(re-)approval for Twitter Archive Analyzer

In the same vein as for https://forums.openhumans.org/t/re-approval-for-project-opensnp/18/3 I’d like to ask for a reapproval for the Twitter archive analyser.

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Should this project be visible and available for all Open Humans members to join?

Please vote Approve or Deny, and/or comment.

Comments: This project was previously approved, but has been suspended by its coordinator and requests re-review before resuming. The project adds Twitter archives (which a user downloads) to their Open Humans accounts, and has no other private data access.

Quick links

Project info

  • Title: Twitter Archive Analyzer
  • Managed by: Bastian Greshake Tzovaras
  • Description: Twitter archives are a rich source of data for doing research into numerous things: Learning about social media and interaction networks, gaining insights into movement patterns based on geolocations and even doing sentiment analysis based on the tweets. And the best part of it: Unless you have a protected Twitter account this data is already public. So why not share it? The TwArχiv takes in your Twitter archive and generates interesting visualizations from your own tweets, including tweet volume over time and your interaction/movement patterns.
  • Project website: https://twtr-analyser.herokuapp.com/
  • Connections: 274 members (6 with public data)
  • Data received: None
  • Data added: Zipped Twitter archive (retrieved and uploaded by user)
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Data management

Data is submitted manually by the user, no API calls


The visualizations are very interesting


Data is submitted manually by the user, requiring thoughtful curation by the user to download and then upload to the analyzer


I am a volunteer (developer) for Open Humans and I do use this integration myself.

Because @gedankenstuecke would like to highlight this project in an upcoming talk, I hope to make a final approve/deny decision by Tuesday 3pm Pacific.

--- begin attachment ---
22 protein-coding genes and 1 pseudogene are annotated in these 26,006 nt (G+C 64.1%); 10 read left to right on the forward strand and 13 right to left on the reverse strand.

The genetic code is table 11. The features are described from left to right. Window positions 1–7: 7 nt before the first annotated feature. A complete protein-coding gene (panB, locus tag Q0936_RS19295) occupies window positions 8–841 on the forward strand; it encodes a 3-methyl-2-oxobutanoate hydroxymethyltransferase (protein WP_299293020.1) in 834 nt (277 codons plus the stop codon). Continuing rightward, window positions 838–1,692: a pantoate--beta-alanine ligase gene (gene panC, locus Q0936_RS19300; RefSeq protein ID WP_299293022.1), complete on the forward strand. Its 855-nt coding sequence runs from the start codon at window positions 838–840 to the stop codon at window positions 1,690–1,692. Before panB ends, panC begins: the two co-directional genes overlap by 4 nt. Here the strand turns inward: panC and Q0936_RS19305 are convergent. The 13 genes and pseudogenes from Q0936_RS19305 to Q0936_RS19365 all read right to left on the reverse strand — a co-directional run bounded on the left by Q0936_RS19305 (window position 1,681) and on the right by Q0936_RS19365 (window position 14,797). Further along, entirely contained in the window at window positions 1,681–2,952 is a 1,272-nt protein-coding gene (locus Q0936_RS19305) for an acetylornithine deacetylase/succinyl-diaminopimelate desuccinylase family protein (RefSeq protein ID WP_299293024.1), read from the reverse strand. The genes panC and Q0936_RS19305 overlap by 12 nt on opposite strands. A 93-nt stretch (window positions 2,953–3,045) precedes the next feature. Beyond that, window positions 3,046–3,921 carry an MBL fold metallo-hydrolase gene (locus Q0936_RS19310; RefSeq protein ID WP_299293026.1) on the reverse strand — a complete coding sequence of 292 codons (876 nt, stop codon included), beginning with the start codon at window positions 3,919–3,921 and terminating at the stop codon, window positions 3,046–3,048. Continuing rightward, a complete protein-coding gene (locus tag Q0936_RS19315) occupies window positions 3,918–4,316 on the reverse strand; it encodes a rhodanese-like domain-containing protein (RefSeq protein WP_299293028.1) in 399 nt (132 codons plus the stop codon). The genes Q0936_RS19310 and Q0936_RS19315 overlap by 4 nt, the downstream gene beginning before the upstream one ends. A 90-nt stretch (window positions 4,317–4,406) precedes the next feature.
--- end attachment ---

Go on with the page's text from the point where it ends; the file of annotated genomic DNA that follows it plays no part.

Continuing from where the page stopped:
Approval with caveat (Apologies for creating a new vote type.) I have one major concern I’d like to see addressed. However, because (1) the project’s data is not particularly sensitive, (2) because it has already been active & used by a couple hundred members, and (3) I think the solution may involve work on Open Humans’ part (rather than this project) … I think it is in the community’s interest to see this project operating again, with the understanding that the concern will be addressed in coming weeks.

  • Community Guidelines: Good – I tend to trust project operators on this, but it seems like this is following guidelines. I appreciate that it’s open source!
  • Clarity in communication: Mediocre – Here is the caveat mentioned above. I feel very apologetic in raising this concern, but in interactions with third party projects, a member is deciding whether to trust the entity operating that project. So I think it’s very important that the identity of who/what is running a project be clear. It’s especially important that it doesn’t appear to be Open Humans itself. This project does a great job with its “About” page, but I still have a concern: this project (and some others) is visually very similar to some data sources that are operated by Open Humans Foundation proper – 23andMe upload and AncestryDNA upload. I don’t think this should block re-approval, but I’d like to see this issue improved in coming weeks. (More on this below.)
  • Security/privacy: Good – security concerns aren’t very high here, as the data added here is fairly public from the start, assuming a user’s Twitter account is public. @beau had some suggestions for Django security settings in (re)approval for Genevieve Genome Report that might be useful.

Caveat & solutions: The style/layout similarities between this and the projects operated by Open Humans are an unfortunate consequence of our open source approach in creating/sharing/re-using the underlying web app code. :sweat_smile:

The main solution I think is needed here is on the Open Humans end: projects operated by Open Humans should be redesigned to have a distinct visual style (using OH colors & styles). This would address my largest concern about “confusion with Open Humans”.

(I think it’s also important to not see non-OH entities confused with each other. For that, I think more a unique style/layout for this project would also be helpful.)

Disclosure: @gedankenstuecke is Director of Research of Open Humans Foundation – as Executive Director, I feel I have some conflict-of-interest in reviewing an independent project of a member of staff. Also, I’ve used this integration myself.

Thanks to @Benc for contributing a review, as well as feedback in Slack!

This feedback, combined with my own review, supports (re)approval of the project.

The main caveat is that this project needs to be better communicate itself as distinct from projects operated by Open Humans. However, it seems the primary solution for this is to more distinctively style projects operated by Open Humans, rather than amend this project. (That should occur in the web apps, and might also occur in the main site.) This project is fine to operate in the meantime, in particular because it has low data sensitivity, a clear “about” page, and was already in use by a couple hundred members. :+1: